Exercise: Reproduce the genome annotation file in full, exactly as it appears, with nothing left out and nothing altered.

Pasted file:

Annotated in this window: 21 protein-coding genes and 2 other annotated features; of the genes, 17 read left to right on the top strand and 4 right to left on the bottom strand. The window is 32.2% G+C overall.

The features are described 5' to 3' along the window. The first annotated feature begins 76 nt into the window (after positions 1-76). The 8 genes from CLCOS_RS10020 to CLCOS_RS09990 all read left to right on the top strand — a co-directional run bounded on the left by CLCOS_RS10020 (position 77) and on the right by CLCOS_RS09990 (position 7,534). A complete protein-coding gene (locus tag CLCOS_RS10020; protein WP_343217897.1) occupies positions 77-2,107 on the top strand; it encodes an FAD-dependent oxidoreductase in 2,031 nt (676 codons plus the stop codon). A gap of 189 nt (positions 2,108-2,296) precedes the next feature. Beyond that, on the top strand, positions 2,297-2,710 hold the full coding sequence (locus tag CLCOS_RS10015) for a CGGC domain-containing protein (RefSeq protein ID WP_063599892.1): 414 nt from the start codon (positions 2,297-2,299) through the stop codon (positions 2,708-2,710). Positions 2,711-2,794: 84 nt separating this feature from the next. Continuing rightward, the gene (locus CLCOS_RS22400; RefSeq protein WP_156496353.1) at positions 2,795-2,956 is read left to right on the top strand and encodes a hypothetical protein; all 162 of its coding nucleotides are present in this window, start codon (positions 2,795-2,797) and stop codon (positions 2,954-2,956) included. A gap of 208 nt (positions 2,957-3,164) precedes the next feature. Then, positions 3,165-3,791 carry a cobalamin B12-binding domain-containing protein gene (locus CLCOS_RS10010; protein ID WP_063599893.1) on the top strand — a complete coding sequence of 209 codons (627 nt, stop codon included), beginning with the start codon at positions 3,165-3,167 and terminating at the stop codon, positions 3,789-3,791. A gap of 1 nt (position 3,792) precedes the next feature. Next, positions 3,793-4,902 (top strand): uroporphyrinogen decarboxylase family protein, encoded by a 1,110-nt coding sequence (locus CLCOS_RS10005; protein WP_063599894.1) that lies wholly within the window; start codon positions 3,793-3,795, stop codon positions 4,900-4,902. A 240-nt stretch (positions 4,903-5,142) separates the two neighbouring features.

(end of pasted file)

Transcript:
Annotated in this window: 21 protein-coding genes and 2 other annotated features; of the genes, 17 read left to right on the top strand and 4 right to left on the bottom strand. The window is 32.2% G+C overall.

The features are described 5' to 3' along the window. The first annotated feature begins 76 nt into the window (after positions 1-76). The 8 genes from CLCOS_RS10020 to CLCOS_RS09990 all read left to right on the top strand — a co-directional run bounded on the left by CLCOS_RS10020 (position 77) and on the right by CLCOS_RS09990 (position 7,534). A complete protein-coding gene (locus tag CLCOS_RS10020; protein WP_343217897.1) occupies positions 77-2,107 on the top strand; it encodes an FAD-dependent oxidoreductase in 2,031 nt (676 codons plus the stop codon). A gap of 189 nt (positions 2,108-2,296) precedes the next feature. Beyond that, on the top strand, positions 2,297-2,710 hold the full coding sequence (locus tag CLCOS_RS10015) for a CGGC domain-containing protein (RefSeq protein ID WP_063599892.1): 414 nt from the start codon (positions 2,297-2,299) through the stop codon (positions 2,708-2,710). Positions 2,711-2,794: 84 nt separating this feature from the next. Continuing rightward, the gene (locus CLCOS_RS22400; RefSeq protein WP_156496353.1) at positions 2,795-2,956 is read left to right on the top strand and encodes a hypothetical protein; all 162 of its coding nucleotides are present in this window, start codon (positions 2,795-2,797) and stop codon (positions 2,954-2,956) included. A gap of 208 nt (positions 2,957-3,164) precedes the next feature. Then, positions 3,165-3,791 carry a cobalamin B12-binding domain-containing protein gene (locus CLCOS_RS10010; protein ID WP_063599893.1) on the top strand — a complete coding sequence of 209 codons (627 nt, stop codon included), beginning with the start codon at positions 3,165-3,167 and terminating at the stop codon, positions 3,789-3,791. A gap of 1 nt (position 3,792) precedes the next feature. Next, positions 3,793-4,902 (top strand): uroporphyrinogen decarboxylase family protein, encoded by a 1,110-nt coding sequence (locus CLCOS_RS10005; protein WP_063599894.1) that lies wholly within the window; start codon positions 3,793-3,795, stop codon positions 4,900-4,902. A 240-nt stretch (positions 4,903-5,142) separates the two neighbouring features.